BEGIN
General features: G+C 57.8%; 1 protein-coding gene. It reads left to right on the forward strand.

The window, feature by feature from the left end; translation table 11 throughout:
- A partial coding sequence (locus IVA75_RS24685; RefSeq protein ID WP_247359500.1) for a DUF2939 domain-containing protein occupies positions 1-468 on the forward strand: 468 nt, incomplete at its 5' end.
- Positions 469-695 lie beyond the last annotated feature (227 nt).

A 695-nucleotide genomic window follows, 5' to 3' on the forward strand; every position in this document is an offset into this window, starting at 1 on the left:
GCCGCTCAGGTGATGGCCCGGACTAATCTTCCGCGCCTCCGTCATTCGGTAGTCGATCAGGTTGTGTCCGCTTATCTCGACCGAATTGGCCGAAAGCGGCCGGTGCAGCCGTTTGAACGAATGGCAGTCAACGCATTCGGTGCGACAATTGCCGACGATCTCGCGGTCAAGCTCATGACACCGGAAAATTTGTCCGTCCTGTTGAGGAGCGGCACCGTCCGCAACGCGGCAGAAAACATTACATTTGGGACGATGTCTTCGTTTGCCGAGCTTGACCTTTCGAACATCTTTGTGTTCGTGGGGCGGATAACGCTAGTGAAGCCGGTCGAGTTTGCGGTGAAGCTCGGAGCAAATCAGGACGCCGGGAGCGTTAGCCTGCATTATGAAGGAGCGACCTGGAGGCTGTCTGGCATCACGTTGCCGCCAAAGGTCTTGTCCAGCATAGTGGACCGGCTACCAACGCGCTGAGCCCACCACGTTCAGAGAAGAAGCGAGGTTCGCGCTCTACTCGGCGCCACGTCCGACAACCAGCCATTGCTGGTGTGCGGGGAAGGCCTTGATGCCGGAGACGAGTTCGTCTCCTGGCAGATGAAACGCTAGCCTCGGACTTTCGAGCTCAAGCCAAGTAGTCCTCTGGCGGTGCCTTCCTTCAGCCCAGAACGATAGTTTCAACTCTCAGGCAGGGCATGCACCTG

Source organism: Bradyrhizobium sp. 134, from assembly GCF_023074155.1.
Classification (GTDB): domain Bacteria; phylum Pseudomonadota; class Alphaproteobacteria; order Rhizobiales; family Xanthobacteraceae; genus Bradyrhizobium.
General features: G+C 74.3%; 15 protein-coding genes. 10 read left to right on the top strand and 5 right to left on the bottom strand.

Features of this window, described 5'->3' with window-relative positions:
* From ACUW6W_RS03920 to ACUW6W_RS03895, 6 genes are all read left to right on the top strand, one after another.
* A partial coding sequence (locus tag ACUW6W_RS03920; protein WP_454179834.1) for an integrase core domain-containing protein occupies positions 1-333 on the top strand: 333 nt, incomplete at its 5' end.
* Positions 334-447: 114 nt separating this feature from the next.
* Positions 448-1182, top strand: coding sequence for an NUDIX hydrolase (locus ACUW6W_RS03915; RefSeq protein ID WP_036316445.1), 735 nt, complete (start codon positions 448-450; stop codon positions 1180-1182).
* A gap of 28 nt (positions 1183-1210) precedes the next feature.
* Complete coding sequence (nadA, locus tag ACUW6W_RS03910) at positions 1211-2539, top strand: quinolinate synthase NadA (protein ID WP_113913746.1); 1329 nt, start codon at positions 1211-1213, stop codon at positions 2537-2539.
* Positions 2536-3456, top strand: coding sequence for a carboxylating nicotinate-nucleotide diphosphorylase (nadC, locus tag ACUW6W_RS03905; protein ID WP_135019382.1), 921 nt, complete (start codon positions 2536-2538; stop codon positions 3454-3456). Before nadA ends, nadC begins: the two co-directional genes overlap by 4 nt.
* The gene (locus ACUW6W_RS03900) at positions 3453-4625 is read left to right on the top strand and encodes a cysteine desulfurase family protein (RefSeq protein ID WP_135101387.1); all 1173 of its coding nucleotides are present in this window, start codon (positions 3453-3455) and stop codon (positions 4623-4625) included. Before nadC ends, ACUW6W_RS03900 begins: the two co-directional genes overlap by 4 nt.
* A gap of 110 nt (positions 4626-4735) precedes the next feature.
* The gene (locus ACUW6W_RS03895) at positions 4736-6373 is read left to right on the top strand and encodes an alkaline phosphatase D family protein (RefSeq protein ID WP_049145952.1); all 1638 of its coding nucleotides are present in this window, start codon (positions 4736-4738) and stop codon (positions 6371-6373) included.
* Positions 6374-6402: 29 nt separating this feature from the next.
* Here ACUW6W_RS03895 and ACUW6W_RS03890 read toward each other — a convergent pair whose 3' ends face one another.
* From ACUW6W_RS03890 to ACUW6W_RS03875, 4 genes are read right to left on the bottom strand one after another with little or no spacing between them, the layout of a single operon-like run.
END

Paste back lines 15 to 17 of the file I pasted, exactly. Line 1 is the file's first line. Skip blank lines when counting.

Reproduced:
* A gap of 28 nt (positions 1183-1210) precedes the next feature.
* Complete coding sequence (nadA, locus tag ACUW6W_RS03910) at positions 1211-2539, top strand: quinolinate synthase NadA (protein ID WP_113913746.1); 1329 nt, start codon at positions 1211-1213, stop codon at positions 2537-2539.
* Positions 2536-3456, top strand: coding sequence for a carboxylating nicotinate-nucleotide diphosphorylase (nadC, locus tag ACUW6W_RS03905; protein ID WP_135019382.1), 921 nt, complete (start codon positions 2536-2538; stop codon positions 3454-3456). Before nadA ends, nadC begins: the two co-directional genes overlap by 4 nt.